As I rummage through the ephemera my mother left behind (journals, art, receipts, psychiatric prescriptions, etc.) I remember a prayer we used to recite before dinner:
Thank you for the world so sweet,
Thank you for the food we eat,
Thank you for the birds that sing,
Thank you, God, for everything.
My mother didn’t make that up. “World So Sweet” is a folk prayer, i.e., the original author is unknown. You can speak it or sing it. My mother and I spoke it.
I find it a comfort to know I was the beneficiary of and participant in such an author-less oral tradition as a children’s mealtime prayer. No one was due any royalties for our reciting it. It was not Brought to You by Our Valued Sponsors. “World So Sweet” was just a swinging rhythm, a hypnotic rhyme, a picturesque moment to appreciate the life we received through some infinitely improbable twist of cosmically local organic chemistry, and a moment of peace before delving into the government cheese made simply gourmet through my mother’s mysterious kitchen chemistry. Meat loaf. Pasta. Even our Friday night doughnut, halved and slowly savored by candlelight, got the “World So Sweet” treatment.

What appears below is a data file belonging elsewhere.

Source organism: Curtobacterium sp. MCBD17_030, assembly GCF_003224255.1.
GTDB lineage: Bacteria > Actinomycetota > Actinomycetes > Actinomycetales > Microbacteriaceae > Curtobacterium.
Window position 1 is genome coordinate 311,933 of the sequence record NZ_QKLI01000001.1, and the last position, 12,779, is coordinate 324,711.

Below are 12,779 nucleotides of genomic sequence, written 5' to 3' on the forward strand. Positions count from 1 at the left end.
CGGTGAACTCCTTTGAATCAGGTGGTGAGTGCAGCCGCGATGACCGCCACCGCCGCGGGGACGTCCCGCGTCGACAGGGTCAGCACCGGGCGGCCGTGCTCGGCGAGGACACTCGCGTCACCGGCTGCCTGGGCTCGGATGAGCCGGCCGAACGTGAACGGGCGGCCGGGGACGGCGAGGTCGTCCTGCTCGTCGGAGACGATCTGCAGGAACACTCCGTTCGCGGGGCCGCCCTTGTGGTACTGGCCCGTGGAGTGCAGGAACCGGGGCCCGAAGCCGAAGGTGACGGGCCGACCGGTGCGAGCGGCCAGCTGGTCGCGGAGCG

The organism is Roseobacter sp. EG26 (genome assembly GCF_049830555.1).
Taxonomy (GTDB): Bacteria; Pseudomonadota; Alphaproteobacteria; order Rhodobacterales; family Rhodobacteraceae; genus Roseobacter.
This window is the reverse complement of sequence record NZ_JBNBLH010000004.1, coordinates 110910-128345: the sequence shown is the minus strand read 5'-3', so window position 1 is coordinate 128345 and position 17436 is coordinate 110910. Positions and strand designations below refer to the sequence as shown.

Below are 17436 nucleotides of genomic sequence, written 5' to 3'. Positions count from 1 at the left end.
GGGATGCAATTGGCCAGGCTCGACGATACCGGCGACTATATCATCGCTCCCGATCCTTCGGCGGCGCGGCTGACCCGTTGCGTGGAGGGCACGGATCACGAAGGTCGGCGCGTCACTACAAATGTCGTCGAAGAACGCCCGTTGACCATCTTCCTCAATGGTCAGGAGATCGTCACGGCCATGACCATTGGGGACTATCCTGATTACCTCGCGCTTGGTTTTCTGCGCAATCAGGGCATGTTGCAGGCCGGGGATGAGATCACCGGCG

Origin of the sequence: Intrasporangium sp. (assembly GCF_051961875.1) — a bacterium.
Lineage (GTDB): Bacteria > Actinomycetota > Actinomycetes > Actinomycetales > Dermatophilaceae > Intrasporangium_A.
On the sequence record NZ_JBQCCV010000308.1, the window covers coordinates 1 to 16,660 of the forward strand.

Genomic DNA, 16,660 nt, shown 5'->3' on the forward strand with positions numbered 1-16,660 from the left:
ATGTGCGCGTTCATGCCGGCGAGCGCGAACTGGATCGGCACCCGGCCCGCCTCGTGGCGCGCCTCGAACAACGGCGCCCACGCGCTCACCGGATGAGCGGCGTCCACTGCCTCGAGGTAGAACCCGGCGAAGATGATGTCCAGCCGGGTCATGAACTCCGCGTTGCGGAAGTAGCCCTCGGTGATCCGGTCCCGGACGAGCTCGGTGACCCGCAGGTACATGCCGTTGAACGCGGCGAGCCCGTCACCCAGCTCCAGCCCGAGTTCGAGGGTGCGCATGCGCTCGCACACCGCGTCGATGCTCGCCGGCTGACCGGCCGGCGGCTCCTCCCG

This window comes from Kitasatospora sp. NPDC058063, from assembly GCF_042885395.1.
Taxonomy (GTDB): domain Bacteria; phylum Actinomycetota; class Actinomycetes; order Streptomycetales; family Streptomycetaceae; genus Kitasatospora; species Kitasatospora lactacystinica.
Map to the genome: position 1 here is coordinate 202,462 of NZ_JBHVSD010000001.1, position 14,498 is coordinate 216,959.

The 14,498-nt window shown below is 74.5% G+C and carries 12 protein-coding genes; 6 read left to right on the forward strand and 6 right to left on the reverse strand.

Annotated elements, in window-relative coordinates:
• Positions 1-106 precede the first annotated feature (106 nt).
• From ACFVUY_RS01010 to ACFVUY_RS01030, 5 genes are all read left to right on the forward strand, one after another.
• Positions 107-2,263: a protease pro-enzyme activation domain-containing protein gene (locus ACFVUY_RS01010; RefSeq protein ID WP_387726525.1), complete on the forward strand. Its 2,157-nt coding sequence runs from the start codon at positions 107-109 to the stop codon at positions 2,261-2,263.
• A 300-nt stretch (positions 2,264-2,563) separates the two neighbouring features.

I’m not a religious man by any measure, but as I sit here six months after my mother’s death recalling one of the prayers she raised me with, I wonder that she may have bequeathed to me richer spiritual underpinnings than I realize.
The rummaging continues.